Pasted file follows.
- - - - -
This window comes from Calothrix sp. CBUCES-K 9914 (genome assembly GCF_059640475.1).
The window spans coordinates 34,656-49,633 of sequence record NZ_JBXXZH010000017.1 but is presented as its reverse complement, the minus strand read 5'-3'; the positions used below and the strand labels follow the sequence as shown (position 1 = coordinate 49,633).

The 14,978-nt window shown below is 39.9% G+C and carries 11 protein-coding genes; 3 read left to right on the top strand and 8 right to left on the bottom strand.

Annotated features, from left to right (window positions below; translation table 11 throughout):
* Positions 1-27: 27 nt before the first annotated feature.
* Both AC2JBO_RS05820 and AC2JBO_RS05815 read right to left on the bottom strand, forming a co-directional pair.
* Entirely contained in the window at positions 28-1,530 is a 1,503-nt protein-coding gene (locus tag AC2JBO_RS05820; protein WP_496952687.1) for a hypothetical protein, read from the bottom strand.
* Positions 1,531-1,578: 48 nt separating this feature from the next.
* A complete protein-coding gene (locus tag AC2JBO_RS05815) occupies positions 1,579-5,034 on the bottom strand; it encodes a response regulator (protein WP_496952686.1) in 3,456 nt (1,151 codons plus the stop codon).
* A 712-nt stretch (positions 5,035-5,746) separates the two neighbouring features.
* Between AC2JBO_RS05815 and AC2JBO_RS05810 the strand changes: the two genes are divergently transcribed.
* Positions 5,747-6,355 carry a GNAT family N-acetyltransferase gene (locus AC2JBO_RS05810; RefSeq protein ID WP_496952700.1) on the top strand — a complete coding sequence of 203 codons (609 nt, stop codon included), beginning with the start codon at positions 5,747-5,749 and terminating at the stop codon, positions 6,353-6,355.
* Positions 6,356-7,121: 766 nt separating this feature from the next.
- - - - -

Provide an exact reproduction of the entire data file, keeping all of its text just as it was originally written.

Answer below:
This window comes from Calothrix sp. CBUCES-K 9914 (genome assembly GCF_059640475.1).
The window spans coordinates 34,656-49,633 of sequence record NZ_JBXXZH010000017.1 but is presented as its reverse complement, the minus strand read 5'-3'; the positions used below and the strand labels follow the sequence as shown (position 1 = coordinate 49,633).

The 14,978-nt window shown below is 39.9% G+C and carries 11 protein-coding genes; 3 read left to right on the top strand and 8 right to left on the bottom strand.

Annotated features, from left to right (window positions below; translation table 11 throughout):
* Positions 1-27: 27 nt before the first annotated feature.
* Both AC2JBO_RS05820 and AC2JBO_RS05815 read right to left on the bottom strand, forming a co-directional pair.
* Entirely contained in the window at positions 28-1,530 is a 1,503-nt protein-coding gene (locus tag AC2JBO_RS05820; protein WP_496952687.1) for a hypothetical protein, read from the bottom strand.
* Positions 1,531-1,578: 48 nt separating this feature from the next.
* A complete protein-coding gene (locus tag AC2JBO_RS05815) occupies positions 1,579-5,034 on the bottom strand; it encodes a response regulator (protein WP_496952686.1) in 3,456 nt (1,151 codons plus the stop codon).
* A 712-nt stretch (positions 5,035-5,746) separates the two neighbouring features.
* Between AC2JBO_RS05815 and AC2JBO_RS05810 the strand changes: the two genes are divergently transcribed.
* Positions 5,747-6,355 carry a GNAT family N-acetyltransferase gene (locus AC2JBO_RS05810; RefSeq protein ID WP_496952700.1) on the top strand — a complete coding sequence of 203 codons (609 nt, stop codon included), beginning with the start codon at positions 5,747-5,749 and terminating at the stop codon, positions 6,353-6,355.
* Positions 6,356-7,121: 766 nt separating this feature from the next.